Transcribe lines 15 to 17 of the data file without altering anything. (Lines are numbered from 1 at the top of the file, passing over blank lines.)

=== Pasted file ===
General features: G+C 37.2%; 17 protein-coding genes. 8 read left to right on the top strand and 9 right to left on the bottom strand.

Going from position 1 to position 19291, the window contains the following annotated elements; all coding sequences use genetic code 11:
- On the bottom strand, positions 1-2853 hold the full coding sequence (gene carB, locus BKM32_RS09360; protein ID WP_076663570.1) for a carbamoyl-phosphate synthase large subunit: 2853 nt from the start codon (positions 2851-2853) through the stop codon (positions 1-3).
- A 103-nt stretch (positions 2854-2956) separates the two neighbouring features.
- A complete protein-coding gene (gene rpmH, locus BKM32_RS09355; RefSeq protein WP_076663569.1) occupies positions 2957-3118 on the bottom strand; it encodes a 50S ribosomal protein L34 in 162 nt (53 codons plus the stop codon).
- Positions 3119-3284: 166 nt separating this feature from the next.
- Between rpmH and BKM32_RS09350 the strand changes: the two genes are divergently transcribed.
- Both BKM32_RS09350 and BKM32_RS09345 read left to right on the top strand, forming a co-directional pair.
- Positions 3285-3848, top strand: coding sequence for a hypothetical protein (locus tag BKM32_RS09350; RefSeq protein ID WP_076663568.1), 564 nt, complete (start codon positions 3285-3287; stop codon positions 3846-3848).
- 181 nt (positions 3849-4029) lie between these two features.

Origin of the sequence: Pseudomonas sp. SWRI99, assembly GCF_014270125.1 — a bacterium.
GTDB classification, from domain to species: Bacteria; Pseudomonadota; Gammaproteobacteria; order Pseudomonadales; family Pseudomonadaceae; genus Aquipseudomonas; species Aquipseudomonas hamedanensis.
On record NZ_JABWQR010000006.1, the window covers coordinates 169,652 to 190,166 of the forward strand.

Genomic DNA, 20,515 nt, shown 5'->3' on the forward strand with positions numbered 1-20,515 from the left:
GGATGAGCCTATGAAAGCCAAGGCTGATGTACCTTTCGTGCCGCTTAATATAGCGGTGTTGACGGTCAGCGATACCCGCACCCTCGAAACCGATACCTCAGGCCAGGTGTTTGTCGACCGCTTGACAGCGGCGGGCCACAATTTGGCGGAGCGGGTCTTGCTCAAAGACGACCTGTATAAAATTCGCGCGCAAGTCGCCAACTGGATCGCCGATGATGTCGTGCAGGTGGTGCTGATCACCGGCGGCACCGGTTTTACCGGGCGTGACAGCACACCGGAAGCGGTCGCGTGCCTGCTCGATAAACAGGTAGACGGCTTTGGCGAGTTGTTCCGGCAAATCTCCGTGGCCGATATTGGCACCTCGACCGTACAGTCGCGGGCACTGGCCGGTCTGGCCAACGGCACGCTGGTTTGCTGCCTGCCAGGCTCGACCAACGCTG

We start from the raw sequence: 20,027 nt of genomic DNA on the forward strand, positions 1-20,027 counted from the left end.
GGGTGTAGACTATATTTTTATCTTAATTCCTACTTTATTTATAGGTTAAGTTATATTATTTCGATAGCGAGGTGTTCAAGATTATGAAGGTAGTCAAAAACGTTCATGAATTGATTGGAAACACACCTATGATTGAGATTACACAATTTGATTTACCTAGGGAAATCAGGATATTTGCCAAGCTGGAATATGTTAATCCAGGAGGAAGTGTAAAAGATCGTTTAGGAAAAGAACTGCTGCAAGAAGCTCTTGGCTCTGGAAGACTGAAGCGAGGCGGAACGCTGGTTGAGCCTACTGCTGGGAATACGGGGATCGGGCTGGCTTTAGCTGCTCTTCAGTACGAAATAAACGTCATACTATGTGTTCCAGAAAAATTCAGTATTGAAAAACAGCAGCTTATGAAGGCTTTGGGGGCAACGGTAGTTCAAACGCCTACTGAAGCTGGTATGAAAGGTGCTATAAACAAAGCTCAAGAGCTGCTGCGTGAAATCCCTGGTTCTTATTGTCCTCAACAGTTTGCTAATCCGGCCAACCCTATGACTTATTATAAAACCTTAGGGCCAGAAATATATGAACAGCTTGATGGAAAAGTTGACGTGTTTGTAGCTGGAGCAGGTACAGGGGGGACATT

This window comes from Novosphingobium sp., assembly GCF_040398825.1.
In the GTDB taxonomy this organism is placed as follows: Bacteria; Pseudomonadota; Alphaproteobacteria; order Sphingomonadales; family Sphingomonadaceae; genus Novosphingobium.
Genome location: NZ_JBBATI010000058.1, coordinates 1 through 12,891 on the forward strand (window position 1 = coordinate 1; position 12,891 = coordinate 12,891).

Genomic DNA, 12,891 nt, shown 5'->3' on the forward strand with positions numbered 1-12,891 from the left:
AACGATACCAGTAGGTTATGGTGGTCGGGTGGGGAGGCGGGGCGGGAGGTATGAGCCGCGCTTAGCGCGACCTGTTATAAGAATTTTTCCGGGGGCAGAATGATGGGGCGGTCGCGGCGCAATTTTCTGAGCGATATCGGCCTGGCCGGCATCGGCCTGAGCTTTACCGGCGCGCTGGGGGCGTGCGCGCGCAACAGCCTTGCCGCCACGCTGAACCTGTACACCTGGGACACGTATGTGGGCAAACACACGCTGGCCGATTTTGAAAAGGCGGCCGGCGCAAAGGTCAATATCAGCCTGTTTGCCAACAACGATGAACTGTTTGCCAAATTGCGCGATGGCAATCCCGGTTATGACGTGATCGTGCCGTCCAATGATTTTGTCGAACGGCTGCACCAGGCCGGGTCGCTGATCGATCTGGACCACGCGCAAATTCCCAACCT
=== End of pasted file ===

GGATGAGCCTATGAAAGCCAAGGCTGATGTACCTTTCGTGCCGCTTAATATAGCGGTGTTGACGGTCAGCGATACCCGCACCCTCGAAACCGATACCTCAGGCCAGGTGTTTGTCGACCGCTTGACAGCGGCGGGCCACAATTTGGCGGAGCGGGTCTTGCTCAAAGACGACCTGTATAAAATTCGCGCGCAAGTCGCCAACTGGATCGCCGATGATGTCGTGCAGGTGGTGCTGATCACCGGCGGCACCGGTTTTACCGGGCGTGACAGCACACCGGAAGCGGTCGCGTGCCTGCTCGATAAACAGGTAGACGGCTTTGGCGAGTTGTTCCGGCAAATCTCCGTGGCCGATATTGGCACCTCGACCGTACAGTCGCGGGCACTGGCCGGTCTGGCCAACGGCACGCTGGTTTGCTGCCTGCCAGGCTCGACCAACGCTG

We start from the raw sequence: 20,027 nt of genomic DNA on the forward strand, positions 1-20,027 counted from the left end.
GGGTGTAGACTATATTTTTATCTTAATTCCTACTTTATTTATAGGTTAAGTTATATTATTTCGATAGCGAGGTGTTCAAGATTATGAAGGTAGTCAAAAACGTTCATGAATTGATTGGAAACACACCTATGATTGAGATTACACAATTTGATTTACCTAGGGAAATCAGGATATTTGCCAAGCTGGAATATGTTAATCCAGGAGGAAGTGTAAAAGATCGTTTAGGAAAAGAACTGCTGCAAGAAGCTCTTGGCTCTGGAAGACTGAAGCGAGGCGGAACGCTGGTTGAGCCTACTGCTGGGAATACGGGGATCGGGCTGGCTTTAGCTGCTCTTCAGTACGAAATAAACGTCATACTATGTGTTCCAGAAAAATTCAGTATTGAAAAACAGCAGCTTATGAAGGCTTTGGGGGCAACGGTAGTTCAAACGCCTACTGAAGCTGGTATGAAAGGTGCTATAAACAAAGCTCAAGAGCTGCTGCGTGAAATCCCTGGTTCTTATTGTCCTCAACAGTTTGCTAATCCGGCCAACCCTATGACTTATTATAAAACCTTAGGGCCAGAAATATATGAACAGCTTGATGGAAAAGTTGACGTGTTTGTAGCTGGAGCAGGTACAGGGGGGACATT